Tuesday, November 20, 2007

State-of-the-art of reading theory research - recommended reading

I just skimmed what I think is an important article re: the state-of-research re: theories of reading. The reference (and abstract) is below.

Even if you are not interested in understanding the state-of-the-art of theories of reading, the first half of the article provides a nice overview of the importance of unified theories in science, questions these theories should answer, criteria to use to evaluate such theories, etc.

The value of the article (to me) is that it made me feel less ignorant re: my ongoing unease regarding my knowledge of the extant reading research. There is soooooooooooo much reading research being published, many advocates for different positions and favorite constructs (e.g. phonological awareness; RAN; etc.), etc., that I find it hard to integrate the various pieces into a coherent understanding. I now realize that my inability to get my brain around the extant reading research is not due only to my cognitive and knowledge limitations, but also stems from the fact that theories of reading are still in a state of infancy and that no grand unified framework exists to organize all the different article-based bits of information I have been accumulating.

I found a couple of quotes in the article to be particularly enjoyable. They are below (emphasis added by the blog dictator).
  • A useful metaphor for scientific theory was suggested by Judson (1980): Scientific theories are the invisible mansions of the mind. As applied to developing fields,this metaphor implies that a theory should be a developing architecture with many rooms and a plan that is open to additions and modifications: a dynamic architecture. Larger theories encompass and unify smaller theories within their developinglarger structures.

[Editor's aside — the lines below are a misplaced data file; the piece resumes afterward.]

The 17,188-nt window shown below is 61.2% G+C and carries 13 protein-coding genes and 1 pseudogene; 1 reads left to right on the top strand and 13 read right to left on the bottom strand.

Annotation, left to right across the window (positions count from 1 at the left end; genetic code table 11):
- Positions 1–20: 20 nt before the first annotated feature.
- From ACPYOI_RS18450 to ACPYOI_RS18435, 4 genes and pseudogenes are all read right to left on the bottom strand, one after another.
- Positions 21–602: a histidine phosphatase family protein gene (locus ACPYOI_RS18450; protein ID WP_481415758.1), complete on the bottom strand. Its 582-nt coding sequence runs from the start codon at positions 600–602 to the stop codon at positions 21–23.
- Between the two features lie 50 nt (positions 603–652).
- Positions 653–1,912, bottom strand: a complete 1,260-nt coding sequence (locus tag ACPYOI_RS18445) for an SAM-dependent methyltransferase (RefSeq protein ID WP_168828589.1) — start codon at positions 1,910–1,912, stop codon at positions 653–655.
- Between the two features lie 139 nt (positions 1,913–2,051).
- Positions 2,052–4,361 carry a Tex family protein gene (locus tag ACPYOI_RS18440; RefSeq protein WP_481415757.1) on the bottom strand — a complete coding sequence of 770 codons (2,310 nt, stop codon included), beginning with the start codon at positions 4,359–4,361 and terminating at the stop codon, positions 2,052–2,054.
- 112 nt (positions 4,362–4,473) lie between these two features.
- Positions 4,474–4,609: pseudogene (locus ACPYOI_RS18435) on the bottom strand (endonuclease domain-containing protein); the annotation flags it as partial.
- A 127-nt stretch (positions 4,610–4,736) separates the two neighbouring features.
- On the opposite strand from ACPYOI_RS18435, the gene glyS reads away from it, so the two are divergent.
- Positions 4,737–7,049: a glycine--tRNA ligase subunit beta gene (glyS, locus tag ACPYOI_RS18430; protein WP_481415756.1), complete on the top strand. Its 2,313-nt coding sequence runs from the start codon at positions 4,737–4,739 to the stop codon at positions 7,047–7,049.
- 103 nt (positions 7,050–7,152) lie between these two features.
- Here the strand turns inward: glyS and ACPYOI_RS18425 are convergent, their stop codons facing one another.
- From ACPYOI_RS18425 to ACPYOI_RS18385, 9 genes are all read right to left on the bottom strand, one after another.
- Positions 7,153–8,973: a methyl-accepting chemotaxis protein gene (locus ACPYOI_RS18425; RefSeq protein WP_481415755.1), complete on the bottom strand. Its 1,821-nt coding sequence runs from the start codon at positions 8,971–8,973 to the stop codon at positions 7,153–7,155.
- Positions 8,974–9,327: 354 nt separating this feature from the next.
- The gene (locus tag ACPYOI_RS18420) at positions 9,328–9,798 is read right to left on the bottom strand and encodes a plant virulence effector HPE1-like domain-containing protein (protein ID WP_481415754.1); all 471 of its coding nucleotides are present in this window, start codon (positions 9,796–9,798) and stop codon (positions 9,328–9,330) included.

• Correlating reading behavior with brain areas and their activity is a growing line of research. However, as in cognitive psychology, cognitive neuroscience is characterized by localist and fragmented theories. Although observations from MRIs, event-related potentials, and neuron recordings proliferate, no theory as yet explains how the brain engenders the reading mind. Without a theory of how it does, all these observations float free of any interpretive mooring.

Sadoski, M., & Paivio, A. (2007). Toward a unified theory of reading. Scientific Studies of Reading, 11(4), 337-356. (click here to view)

  • Despite nearly 40 years of scientific theorizing about reading, the field remains fragmented with little progress toward unification. In this article, we (a) emphasize the privileged position of unified theories in all science, (b) compare the growth of theory in cognitive science and reading, (c) identify the phenomenal domain of a unified scientific theory of cognition in reading, (d) propose five general principles for evaluating such theories, and (e) discuss selected influential theories and their potential for contributing to a unified theory of cognition in reading. Our purpose is to extol reading theory and encourage increased attention to developing powerful, unified theories.
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Liz Ditz said...

Thanks, Kev! This is an important step, and since I'm not at a university, I miss journals.

V01-C39 said...

I love the way information travels to me, and I thank each player:

Google News Alert
Kevin's Blogspot
Authors Mark Sadoski and Allan Paivio

Kevin McGrew said...

Liz and Independent Scholar. Thanks for you comments. As a former practitioner, I, for years, lamented the lack of access to contemporary journal articles. Making such posts is probably the main goal of my blog...to help bring contemporary research to practitioners...to help bridge the research/theory--practice gap.

IS - yes...it is interesting how information travels. I checked out your web page. Nice stuff.


The SchoolP said...

Hello. Great web site
Reading your comments that reading research lacks unity, I fail to see that. In fact, I don't see any other field in all of psychology at this time that has more unity. Reading disabilities (dyslexia) can be diagnosed and treated more accurately than anything else in the DSM I believe. I was surprised not to see this recent book posted: Proust and the Squid by Maryann Wolf, which ties all the research together. Also see Brain Literacy for Educators by V. Berninger... who also published the brilliant PAL-II test by PsychCorp.